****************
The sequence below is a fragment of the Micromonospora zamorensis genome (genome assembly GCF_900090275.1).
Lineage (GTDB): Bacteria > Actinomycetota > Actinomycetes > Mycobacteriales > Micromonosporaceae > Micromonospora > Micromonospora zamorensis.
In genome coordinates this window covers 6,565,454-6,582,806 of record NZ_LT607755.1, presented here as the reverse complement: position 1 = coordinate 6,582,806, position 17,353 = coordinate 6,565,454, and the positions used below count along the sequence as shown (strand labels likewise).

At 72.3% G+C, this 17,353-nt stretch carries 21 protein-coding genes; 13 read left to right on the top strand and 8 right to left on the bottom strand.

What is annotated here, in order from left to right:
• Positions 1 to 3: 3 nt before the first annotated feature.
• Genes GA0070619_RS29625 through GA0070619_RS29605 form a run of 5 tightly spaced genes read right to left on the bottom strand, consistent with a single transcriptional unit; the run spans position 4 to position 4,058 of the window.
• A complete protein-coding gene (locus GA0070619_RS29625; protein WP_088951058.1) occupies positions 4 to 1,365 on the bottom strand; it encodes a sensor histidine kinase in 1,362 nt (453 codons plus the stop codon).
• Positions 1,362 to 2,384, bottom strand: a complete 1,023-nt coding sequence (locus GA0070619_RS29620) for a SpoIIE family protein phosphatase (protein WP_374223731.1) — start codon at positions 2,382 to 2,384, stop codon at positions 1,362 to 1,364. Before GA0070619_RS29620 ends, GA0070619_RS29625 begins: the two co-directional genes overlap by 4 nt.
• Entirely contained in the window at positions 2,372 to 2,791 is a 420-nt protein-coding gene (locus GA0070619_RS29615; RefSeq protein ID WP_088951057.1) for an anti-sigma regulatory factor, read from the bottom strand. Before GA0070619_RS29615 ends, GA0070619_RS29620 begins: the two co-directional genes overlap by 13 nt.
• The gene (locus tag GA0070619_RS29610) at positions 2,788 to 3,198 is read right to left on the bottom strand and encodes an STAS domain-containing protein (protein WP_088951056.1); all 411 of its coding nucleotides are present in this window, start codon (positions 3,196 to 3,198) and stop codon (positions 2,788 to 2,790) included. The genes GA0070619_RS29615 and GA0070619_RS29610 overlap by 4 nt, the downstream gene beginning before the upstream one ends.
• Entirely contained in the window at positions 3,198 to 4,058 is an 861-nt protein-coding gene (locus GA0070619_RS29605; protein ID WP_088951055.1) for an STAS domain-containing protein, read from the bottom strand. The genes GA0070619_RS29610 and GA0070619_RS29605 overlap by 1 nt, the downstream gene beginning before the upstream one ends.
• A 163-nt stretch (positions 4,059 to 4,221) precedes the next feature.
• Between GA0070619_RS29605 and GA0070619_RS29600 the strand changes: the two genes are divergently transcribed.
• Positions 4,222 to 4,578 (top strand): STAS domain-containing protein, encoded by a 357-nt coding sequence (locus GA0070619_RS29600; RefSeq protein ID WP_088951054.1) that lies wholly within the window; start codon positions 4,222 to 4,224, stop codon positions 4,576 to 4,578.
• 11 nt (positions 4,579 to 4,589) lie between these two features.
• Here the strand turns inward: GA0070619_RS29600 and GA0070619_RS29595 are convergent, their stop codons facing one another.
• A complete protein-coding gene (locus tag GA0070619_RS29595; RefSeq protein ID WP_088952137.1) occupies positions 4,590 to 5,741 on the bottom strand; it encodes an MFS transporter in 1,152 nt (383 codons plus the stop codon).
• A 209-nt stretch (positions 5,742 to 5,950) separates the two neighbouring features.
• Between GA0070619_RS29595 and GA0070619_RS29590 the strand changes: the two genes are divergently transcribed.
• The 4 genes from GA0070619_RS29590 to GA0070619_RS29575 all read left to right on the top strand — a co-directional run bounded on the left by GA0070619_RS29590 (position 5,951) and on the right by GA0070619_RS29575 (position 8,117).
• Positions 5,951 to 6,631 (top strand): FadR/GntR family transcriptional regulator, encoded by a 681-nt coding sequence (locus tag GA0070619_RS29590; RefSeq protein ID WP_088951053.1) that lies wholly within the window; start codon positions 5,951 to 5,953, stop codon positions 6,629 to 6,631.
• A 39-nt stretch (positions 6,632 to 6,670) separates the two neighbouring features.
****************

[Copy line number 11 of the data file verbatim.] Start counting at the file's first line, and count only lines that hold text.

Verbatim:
• The gene (locus tag GA0070619_RS29610) at positions 2,788 to 3,198 is read right to left on the bottom strand and encodes an STAS domain-containing protein (protein WP_088951056.1); all 411 of its coding nucleotides are present in this window, start codon (positions 3,196 to 3,198) and stop codon (positions 2,788 to 2,790) included. The genes GA0070619_RS29615 and GA0070619_RS29610 overlap by 4 nt, the downstream gene beginning before the upstream one ends.